Setting up the FileSystem

My key requirement for a file system layout is:

Minimize the time navigating the file system takes.

Obvious right?

There are a few implications of that basic rule.

  1. It should be instinctively obvious where any file in the system is (after an initial acclimatisation period).
  2. There should be minimal typing required to get to any directory
  3. The system should scale without additional effort.
  4. Directories used less frequently can be (slightly) harder to get to.


The Tools

My shell of choice is zsh, you may prefer bash or fish. There are some great features in zsh to help you get around the system.

Note: As a general rule fish has at least the same features as zsh, and bash has fewer. So anything covered here for zsh should exist in fish, and might have an equivalent in bash. zsh is 99% compatible with Bash, and thus has almost no breaking changes from the original Bourne Shell (/bin/sh), so it's a lot easier to use in parallel with other shells.

The autocd option

AUTO_CD example

This is a great zsh feature. If you type a string into the terminal that zsh doesn't recognise as a valid command, then it will try to parse it as a file path and cd to it.

This means instead of typing cd foo you can just type foo (as long as that's not also a command on your system, if it is just type foo/). It works for absolute paths and handles variables as well, so you can type ~/foo, /foo, or $XDG_CONFIG_HOME/foo, and they'll all work fine.

You can read more about it in the manual here, or in man zshoptions.


CDPATH example

When you pass cd a path that isn't an absolute path (starting with /), or a relative path (starting with ./ or ../), cd will assume it's a relative path starting from the current directory ($PWD). However you can also tell cd to look in other directories if it's not in the current directory, by setting the CDPATH variable. Like $PATH, $CDPATH is a colon-separated list of paths. However whereas $PATH is the list of paths to check for binaries, $CDPATH is the list of paths to check for arguments to cd.

Note that the $CDPATH variable is different in zsh and bash. In bash you need to include the current directory at the beginning, otherwise cd will prefer ~/foo to ./foo (which is rarely what you want in my experience). So I set CDPATH=~ in zsh, and CDPATH=:~ in bash.

It's worth emphasizing that the CDPATH only works for cd (surprisingly!), so you won't be able to take advantage of it for other operations like cp foo ~/tmp. This is one of the reasons I make sparing use of it, and only use it for ~. Adding an extra ~/ is only two extra characters, so it's not the end of the world. The Tab-Completion shortcuts I'll cover next work everywhere.

Tab-Complete for Paths

path tabcomplete example

This is the killer feature of zsh for me, and combined with the features above it really shines. This is easiest to explain with an example. If I want to get to ~/code/rust/xi-editor, I can just type c/r/x and then press Tab. If there is only one possible combination with those paths then it will directly complete to the full path, if there are multiple it will prompt you to choose. This means it's suddenly very easy to cd into deeply nested directories, and that in each directory it's best to have every subdirectory start with a different letter.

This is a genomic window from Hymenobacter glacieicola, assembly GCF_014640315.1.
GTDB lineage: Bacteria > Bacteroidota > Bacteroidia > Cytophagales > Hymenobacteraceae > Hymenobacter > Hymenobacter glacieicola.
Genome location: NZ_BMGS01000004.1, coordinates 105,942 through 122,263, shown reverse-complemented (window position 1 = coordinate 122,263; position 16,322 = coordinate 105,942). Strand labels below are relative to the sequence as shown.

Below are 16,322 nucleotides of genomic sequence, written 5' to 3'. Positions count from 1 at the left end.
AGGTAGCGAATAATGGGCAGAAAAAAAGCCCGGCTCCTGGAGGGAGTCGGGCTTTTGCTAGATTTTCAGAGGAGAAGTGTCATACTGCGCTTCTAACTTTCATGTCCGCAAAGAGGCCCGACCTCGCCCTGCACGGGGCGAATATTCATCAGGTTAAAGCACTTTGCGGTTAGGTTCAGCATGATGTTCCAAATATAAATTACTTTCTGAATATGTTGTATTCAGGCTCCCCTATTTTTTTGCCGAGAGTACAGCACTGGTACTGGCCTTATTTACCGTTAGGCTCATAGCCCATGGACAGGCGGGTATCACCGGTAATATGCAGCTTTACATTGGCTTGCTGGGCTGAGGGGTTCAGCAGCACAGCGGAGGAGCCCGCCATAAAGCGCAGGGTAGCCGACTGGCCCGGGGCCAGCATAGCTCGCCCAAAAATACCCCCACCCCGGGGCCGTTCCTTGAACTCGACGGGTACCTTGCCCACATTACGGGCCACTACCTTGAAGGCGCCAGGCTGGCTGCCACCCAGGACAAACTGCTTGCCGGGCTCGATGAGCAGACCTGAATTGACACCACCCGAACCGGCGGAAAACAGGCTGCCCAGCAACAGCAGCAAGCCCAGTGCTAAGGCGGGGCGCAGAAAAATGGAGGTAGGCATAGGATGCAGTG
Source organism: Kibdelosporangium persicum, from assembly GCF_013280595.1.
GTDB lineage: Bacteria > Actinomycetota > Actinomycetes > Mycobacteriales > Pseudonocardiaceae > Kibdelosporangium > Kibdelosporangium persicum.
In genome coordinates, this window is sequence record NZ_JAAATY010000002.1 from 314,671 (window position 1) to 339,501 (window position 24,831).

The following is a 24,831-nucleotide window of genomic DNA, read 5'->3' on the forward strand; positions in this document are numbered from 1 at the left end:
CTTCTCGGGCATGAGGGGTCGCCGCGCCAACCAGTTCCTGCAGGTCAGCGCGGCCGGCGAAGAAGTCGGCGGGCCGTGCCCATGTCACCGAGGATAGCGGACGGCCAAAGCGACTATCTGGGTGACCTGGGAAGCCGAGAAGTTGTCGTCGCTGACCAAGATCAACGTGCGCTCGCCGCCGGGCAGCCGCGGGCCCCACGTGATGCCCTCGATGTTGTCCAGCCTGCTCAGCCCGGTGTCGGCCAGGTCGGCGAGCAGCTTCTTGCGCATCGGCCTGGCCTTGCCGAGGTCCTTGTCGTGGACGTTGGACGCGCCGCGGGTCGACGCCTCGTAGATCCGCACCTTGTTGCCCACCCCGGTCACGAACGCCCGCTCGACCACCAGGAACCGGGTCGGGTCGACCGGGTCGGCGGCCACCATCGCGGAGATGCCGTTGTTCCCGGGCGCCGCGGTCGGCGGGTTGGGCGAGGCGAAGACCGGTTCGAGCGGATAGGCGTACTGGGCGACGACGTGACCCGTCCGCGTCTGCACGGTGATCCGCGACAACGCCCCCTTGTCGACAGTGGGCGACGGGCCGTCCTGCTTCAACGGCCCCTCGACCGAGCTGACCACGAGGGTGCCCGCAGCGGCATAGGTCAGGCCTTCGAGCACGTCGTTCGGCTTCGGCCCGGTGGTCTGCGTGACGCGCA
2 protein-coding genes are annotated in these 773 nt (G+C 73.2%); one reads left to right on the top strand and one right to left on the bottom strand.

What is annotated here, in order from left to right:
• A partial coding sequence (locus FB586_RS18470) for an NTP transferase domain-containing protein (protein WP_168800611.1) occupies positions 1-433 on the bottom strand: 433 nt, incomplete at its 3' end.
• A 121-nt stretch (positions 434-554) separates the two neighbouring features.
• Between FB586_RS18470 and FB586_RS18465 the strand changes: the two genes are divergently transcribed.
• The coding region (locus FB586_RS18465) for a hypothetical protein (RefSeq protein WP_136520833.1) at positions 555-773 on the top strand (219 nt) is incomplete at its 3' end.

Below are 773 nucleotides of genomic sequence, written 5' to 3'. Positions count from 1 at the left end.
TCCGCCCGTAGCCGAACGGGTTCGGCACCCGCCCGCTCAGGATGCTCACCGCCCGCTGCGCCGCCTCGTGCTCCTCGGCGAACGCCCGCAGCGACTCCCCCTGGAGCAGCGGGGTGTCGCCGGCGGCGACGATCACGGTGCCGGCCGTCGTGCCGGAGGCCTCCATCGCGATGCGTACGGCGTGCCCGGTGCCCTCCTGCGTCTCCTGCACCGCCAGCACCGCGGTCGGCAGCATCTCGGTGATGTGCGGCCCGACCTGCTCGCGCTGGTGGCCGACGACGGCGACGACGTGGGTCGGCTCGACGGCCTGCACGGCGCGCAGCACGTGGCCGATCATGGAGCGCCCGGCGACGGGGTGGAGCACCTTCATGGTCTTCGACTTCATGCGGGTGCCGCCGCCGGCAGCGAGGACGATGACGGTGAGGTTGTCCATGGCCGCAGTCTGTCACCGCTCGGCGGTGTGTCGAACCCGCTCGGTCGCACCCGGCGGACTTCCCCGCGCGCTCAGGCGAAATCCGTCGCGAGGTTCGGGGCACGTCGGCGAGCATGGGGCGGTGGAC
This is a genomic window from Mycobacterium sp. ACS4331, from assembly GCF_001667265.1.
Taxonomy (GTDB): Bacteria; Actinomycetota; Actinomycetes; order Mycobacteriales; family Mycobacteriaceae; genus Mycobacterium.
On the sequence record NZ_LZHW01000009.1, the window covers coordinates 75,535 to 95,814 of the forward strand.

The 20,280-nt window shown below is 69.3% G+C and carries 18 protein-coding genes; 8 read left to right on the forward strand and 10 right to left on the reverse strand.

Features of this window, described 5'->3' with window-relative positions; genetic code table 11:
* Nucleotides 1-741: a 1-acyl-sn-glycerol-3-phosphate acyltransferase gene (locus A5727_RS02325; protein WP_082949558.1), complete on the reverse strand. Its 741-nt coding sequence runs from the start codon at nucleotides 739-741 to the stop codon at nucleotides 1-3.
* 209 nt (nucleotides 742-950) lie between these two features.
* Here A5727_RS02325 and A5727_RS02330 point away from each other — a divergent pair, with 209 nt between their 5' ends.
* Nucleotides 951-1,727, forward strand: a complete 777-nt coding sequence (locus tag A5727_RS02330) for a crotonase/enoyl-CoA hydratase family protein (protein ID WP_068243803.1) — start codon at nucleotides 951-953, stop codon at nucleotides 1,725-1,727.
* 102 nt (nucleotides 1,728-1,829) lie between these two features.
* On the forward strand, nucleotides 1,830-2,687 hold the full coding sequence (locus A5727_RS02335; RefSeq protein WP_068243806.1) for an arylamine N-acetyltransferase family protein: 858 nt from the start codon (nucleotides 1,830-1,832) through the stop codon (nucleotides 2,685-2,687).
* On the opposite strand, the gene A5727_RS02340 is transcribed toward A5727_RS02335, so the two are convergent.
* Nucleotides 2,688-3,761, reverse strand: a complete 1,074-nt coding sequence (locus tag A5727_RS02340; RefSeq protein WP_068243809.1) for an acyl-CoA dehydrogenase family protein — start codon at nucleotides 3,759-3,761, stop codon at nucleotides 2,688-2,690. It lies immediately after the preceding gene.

Run command on chpwd

chpwd ls example

Allows you to run arbitrary commands whenever you change a directory. I just use it to run ls -A every time I change directories, so I always know what's in the directory I'm in.

More info here.

History for cd

cd history example

I set these zsh options:

setopt autopushd autocd pushd_silent pushdignoredups pushdminus

Lots of detail here, but the key ones are autopushd and pushd_silent. autopushd makes cd work like pushd, which keeps a history of the directories you have cd'd to. You can go back by typing popd, or better by typing cd - Tab. This gives you an interactive menu for which directory you want to go to. See the picture below for more info.

pushd_silent suppresses pushd's annoying habit of printing the path it is cding to. However it doesn't stop the printing of the path that comes from $CDPATH. What this means specifically (with my $CDPATH setup) is that it prints the path whenever it's non-obvious where you're cding to, e.g. when foo takes you to ~/foo not ./foo. This is the ideal balance between explicit and minimalism in my (infallible) opinion.

Advanced Tab-Complete

Advanced Tab-Complete example

It's quite complex to get this stuff to work, but you can do some fancy things with the completion widget. I tell zsh to treat .,_- as completion boundaries, but much more advanced completion is possible.

Laying out your file system

Given these features, it's important to lay out your filesystem to take advantage of them. The first thing is to put everything in your home directory (~/), which is good practice in general.

You then probably want one directory to put your code in, which doesn't share a first letter with anything else in your home directory. I use ~/code for personal stuff, and ~/wrk for work stuff, but you can use anything.

Within those directories you want to keep the pre-tab-complete paths as short as possible, so to get to ~/code/node you only want to have to type c/nTab. If you also have ~/code/npm then it won't work, but if you have a ~/code/node-gyp it will (it completes to the shortest substring in all possible completions, which in this case is ~/code/node, which is what you want).

Basically if something you access rarely conflicts with something common, either change the name to something with a different first letter (that you can remember), or put it in a subdirectory (e.g. ~/code/other/npm), which can then be accessed quickly (c/o/n).


With all these features you should never need to spend more than a second typing out a path.